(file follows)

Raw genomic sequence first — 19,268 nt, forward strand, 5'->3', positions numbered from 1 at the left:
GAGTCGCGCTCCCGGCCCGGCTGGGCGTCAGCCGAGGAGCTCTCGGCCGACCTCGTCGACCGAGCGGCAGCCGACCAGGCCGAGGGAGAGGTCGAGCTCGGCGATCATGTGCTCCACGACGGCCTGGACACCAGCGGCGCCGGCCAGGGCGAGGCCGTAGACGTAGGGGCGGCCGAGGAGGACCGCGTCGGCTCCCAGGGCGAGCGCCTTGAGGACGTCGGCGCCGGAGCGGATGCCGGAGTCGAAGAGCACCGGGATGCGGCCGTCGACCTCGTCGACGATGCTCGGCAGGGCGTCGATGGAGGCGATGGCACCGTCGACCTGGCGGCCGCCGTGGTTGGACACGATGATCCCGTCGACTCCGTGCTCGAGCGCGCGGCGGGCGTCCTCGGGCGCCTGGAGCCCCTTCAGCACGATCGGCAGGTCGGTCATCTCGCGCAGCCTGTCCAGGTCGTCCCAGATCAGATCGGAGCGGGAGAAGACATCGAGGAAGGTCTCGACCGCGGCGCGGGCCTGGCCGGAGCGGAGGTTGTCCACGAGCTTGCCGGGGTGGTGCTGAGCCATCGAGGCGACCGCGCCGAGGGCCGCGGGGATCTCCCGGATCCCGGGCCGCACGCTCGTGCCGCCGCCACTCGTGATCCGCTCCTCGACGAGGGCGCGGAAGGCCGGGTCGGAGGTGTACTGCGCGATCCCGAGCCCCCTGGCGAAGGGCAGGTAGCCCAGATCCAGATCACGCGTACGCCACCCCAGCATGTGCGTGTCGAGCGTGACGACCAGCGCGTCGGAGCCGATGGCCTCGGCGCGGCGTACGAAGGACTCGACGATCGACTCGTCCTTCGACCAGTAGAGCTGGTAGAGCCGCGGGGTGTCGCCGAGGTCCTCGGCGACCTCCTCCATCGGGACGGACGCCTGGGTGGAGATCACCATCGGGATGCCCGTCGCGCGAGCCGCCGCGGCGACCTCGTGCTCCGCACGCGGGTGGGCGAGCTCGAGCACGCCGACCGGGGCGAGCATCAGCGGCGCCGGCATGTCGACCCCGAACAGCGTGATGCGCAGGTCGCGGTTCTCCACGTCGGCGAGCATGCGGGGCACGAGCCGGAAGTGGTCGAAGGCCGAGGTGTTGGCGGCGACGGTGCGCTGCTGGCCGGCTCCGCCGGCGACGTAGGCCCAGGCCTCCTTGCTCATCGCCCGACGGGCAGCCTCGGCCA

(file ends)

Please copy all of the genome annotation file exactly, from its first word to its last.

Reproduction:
Raw genomic sequence first — 19,268 nt, forward strand, 5'->3', positions numbered from 1 at the left:
GAGTCGCGCTCCCGGCCCGGCTGGGCGTCAGCCGAGGAGCTCTCGGCCGACCTCGTCGACCGAGCGGCAGCCGACCAGGCCGAGGGAGAGGTCGAGCTCGGCGATCATGTGCTCCACGACGGCCTGGACACCAGCGGCGCCGGCCAGGGCGAGGCCGTAGACGTAGGGGCGGCCGAGGAGGACCGCGTCGGCTCCCAGGGCGAGCGCCTTGAGGACGTCGGCGCCGGAGCGGATGCCGGAGTCGAAGAGCACCGGGATGCGGCCGTCGACCTCGTCGACGATGCTCGGCAGGGCGTCGATGGAGGCGATGGCACCGTCGACCTGGCGGCCGCCGTGGTTGGACACGATGATCCCGTCGACTCCGTGCTCGAGCGCGCGGCGGGCGTCCTCGGGCGCCTGGAGCCCCTTCAGCACGATCGGCAGGTCGGTCATCTCGCGCAGCCTGTCCAGGTCGTCCCAGATCAGATCGGAGCGGGAGAAGACATCGAGGAAGGTCTCGACCGCGGCGCGGGCCTGGCCGGAGCGGAGGTTGTCCACGAGCTTGCCGGGGTGGTGCTGAGCCATCGAGGCGACCGCGCCGAGGGCCGCGGGGATCTCCCGGATCCCGGGCCGCACGCTCGTGCCGCCGCCACTCGTGATCCGCTCCTCGACGAGGGCGCGGAAGGCCGGGTCGGAGGTGTACTGCGCGATCCCGAGCCCCCTGGCGAAGGGCAGGTAGCCCAGATCCAGATCACGCGTACGCCACCCCAGCATGTGCGTGTCGAGCGTGACGACCAGCGCGTCGGAGCCGATGGCCTCGGCGCGGCGTACGAAGGACTCGACGATCGACTCGTCCTTCGACCAGTAGAGCTGGTAGAGCCGCGGGGTGTCGCCGAGGTCCTCGGCGACCTCCTCCATCGGGACGGACGCCTGGGTGGAGATCACCATCGGGATGCCCGTCGCGCGAGCCGCCGCGGCGACCTCGTGCTCCGCACGCGGGTGGGCGAGCTCGAGCACGCCGACCGGGGCGAGCATCAGCGGCGCCGGCATGTCGACCCCGAACAGCGTGATGCGCAGGTCGCGGTTCTCCACGTCGGCGAGCATGCGGGGCACGAGCCGGAAGTGGTCGAAGGCCGAGGTGTTGGCGGCGACGGTGCGCTGCTGGCCGGCTCCGCCGGCGACGTAGGCCCAGGCCTCCTTGCTCATCGCCCGACGGGCAGCCTCGGCCA